• Criminal trespass in the first degree, Revised Code of Washington § 9A.52.070 — Gross misdemeanor
  • Criminal trespass in the second degree, Revised Code of Washington § 9A.52.080 — Misdemeanor
  • Malicious mischief in the first degree, Revised Code of Washington § 9A.48.070 — Class B felony
  • Malicious mischief in the second degree, Revised Code of Washington § 9A.48.080 — Class C felony
  • Malicious mischief in the third degree, Revised Code of Washington § 9A.48.090 — Gross misdemeanor
  • Kidnapping in the first degree, Revised Code of Washington § 9A.40.020 — Class A felony
  • Kidnapping in the second degree, Revised Code of Washington § 9A.40.030 — Class B felony, although offense with sexual motivation is Class A felony
  • Unlawful imprisonment, Revised Code of Washington § 9A.40.040 — Class C felony
  • Violation of the provisions of a restraining order or no-contact order, Revised Code of Washington §§ 10.99.040, 10.99.050, 26.09.300, 26.10.220, 26.26.138, 26.44.063, 26.44.150, 26.50.060, 26.50.070, 26.50.130, 26.52.070, or 74.34.145 — Penalties range from gross misdemeanor to Class C felony
  • Rape in the first degree, Revised Code of Washington § 9A.44.040 — Class A felony
  • Rape in the second degree, Revised Code of Washington § 9A.44.050 — Class A felony
  • Residential burglary, Revised Code of Washington § 9A.52.025 — Class B felony
  • Stalking, Revised Code of Washington § 9A.46.110 — Gross misdemeanor, but can become class B felony in certain circumstances
  • Interference with the reporting of domestic violence, Revised Code of Washington § 9A.36.150 — Gross misdemeanor

People need to understand that all filing decisions in domestic violence are at the sole discretion of a prosecutor. This means that alleged victims do not have the power to “drop charges.”

Washington Domestic Violence Penalties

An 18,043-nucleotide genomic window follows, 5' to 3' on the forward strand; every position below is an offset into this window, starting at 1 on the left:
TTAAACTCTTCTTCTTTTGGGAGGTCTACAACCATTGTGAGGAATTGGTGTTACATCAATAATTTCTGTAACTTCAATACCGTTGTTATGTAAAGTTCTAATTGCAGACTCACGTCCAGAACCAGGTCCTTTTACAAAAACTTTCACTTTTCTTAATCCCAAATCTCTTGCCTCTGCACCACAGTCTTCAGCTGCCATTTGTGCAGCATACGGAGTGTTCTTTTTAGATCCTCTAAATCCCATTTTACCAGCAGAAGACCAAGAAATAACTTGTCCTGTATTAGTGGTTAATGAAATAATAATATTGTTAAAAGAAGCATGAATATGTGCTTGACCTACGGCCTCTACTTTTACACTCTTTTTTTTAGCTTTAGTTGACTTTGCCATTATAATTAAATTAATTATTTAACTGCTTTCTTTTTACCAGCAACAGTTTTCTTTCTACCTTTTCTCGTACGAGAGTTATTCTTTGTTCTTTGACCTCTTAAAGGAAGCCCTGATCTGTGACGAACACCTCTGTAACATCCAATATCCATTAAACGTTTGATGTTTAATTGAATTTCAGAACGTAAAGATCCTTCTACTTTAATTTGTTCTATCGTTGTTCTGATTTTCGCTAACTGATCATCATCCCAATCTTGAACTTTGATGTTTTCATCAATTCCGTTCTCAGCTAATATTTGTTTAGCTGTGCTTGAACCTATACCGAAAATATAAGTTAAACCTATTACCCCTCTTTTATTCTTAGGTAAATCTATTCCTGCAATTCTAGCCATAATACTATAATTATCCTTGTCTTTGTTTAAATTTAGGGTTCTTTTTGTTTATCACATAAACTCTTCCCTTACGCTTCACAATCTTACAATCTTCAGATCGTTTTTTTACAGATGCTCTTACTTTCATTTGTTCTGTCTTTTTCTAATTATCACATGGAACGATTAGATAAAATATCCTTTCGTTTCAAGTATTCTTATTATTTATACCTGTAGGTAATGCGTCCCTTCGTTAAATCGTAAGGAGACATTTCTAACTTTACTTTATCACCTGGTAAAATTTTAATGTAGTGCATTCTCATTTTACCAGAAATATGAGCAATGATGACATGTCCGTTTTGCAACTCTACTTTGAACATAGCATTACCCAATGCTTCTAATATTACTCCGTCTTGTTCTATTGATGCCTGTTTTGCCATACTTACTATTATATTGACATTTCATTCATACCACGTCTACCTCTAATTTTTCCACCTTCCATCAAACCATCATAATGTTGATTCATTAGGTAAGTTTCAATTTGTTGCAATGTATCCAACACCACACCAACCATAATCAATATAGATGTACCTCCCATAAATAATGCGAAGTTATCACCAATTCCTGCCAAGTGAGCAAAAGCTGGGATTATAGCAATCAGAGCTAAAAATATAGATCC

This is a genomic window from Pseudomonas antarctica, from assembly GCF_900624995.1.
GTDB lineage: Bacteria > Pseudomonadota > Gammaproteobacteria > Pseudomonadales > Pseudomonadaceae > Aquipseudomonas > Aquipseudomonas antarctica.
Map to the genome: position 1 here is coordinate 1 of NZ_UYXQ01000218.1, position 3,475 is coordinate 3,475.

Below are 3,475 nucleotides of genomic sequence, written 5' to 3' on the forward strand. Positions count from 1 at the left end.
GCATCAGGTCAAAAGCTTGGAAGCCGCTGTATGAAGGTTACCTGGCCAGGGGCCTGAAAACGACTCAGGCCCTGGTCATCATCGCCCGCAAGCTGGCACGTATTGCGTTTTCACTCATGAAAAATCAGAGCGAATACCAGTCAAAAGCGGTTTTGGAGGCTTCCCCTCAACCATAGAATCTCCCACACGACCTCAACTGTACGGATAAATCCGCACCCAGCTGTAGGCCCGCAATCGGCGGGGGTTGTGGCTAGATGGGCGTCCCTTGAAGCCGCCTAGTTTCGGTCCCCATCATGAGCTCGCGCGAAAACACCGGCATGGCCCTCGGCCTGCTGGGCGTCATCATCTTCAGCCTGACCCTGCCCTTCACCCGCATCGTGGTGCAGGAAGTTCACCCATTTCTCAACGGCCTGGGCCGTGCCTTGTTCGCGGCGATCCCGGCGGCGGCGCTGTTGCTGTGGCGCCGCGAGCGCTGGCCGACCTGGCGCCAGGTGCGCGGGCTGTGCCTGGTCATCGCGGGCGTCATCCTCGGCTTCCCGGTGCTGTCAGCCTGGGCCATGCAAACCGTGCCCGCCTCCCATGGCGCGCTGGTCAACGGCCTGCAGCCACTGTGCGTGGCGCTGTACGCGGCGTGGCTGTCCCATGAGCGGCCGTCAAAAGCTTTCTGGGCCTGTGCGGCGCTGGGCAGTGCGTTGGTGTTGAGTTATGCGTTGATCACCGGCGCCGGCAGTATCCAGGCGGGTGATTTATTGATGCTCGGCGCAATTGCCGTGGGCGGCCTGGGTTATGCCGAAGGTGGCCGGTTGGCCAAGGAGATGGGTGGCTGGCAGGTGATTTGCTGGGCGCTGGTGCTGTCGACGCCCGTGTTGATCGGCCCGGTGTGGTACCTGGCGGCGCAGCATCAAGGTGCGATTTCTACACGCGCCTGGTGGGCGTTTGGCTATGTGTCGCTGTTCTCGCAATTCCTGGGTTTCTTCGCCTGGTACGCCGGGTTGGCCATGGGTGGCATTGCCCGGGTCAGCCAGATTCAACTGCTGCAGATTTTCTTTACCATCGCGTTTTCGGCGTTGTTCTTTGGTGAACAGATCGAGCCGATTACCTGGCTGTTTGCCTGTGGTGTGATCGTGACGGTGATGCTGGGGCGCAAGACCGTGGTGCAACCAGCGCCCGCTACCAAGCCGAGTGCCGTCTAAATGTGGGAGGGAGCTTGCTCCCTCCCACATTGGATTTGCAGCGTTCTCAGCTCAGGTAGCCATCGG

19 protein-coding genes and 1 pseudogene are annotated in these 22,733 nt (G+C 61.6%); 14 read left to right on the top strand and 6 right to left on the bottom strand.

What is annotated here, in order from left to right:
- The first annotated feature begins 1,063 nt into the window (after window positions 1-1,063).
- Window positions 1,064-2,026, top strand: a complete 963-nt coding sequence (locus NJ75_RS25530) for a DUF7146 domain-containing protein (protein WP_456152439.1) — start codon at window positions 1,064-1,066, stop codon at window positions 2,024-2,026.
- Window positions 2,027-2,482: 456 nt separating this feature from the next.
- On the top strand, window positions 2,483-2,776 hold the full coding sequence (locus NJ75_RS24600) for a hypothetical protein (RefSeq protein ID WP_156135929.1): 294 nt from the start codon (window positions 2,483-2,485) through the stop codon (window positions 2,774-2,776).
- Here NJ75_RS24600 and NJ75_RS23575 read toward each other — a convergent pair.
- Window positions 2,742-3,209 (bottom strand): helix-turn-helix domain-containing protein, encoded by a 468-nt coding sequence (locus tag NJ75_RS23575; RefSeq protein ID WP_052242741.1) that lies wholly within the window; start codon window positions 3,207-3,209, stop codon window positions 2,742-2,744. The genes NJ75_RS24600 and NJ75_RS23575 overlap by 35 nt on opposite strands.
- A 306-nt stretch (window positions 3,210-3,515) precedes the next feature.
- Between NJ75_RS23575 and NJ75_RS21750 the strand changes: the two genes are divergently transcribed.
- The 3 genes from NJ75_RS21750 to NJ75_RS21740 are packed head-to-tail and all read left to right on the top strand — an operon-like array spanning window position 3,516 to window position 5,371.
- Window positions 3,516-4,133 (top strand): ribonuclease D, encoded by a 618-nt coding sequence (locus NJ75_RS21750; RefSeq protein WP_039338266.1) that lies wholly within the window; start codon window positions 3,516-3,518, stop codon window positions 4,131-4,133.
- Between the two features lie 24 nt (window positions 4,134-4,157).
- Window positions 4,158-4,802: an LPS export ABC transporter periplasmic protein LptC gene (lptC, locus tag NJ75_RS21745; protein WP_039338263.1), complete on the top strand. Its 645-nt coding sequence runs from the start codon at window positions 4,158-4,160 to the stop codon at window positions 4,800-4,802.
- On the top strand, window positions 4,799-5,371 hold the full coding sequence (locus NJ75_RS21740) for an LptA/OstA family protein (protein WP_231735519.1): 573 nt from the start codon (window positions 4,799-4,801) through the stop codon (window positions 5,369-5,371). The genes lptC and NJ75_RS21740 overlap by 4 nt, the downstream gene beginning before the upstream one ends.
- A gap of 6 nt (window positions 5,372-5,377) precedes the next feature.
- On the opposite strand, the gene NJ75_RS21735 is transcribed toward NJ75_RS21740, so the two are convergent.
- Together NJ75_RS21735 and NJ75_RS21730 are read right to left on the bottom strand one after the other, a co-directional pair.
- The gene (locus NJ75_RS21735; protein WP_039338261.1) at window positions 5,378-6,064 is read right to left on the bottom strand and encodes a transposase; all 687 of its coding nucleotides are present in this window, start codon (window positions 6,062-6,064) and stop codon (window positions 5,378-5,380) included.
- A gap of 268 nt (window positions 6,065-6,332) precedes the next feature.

The consequences of a domestic violence arrest are usually apparent rather quickly. In many cases, courts will quickly issue domestic violence protection orders or domestic violence no-contact orders that may prevent alleged offenders from returning to their homes.

The possible sentences alleged offenders can face will depend on how their alleged crimes have been classified. Convictions in Washington are generally punishable as follows:

  • Misdemeanor — Up to 90 days in jail and/or fine of up to $1,000.
  • Gross Misdemeanor — Up to 364 days in county jail and/or fine of up to $5,000.
  • Class C Felony — Up to five years in prison and/or fine of up to $10,000.
  • Class B Felony — Up to 10 years in prison and/or fine of up to $20,000.
  • Class A Felony — Up to life in prison and/or fine of up to $50,000.

Domestic violence convictions can also substantially impact your ability to gain or retain custody of your children. Additionally, a domestic violence conviction can result in the loss of your right to possess a firearm.

Contact Us For A Free Consultation

Many incidents of alleged domestic violence stem from heated disputes between family or household members. In some cases, an alleged victim’s allegations may be exaggerated or even patently false.

The Law Offices of Kim E. Hunter, PLLC will be able to conduct a thorough independent investigation of your arrest and can challenge any weaknesses in evidence in order to possibly have your criminal charges reduced or dismissed. We can protect your rights if your conduct was in self defense or defense of others.

If you were arrested for domestic violence in Washington, you should not try to explain yourself to authorities until you have legal representation. Call (253) 709-5050 or contact us online to schedule a free consultation today.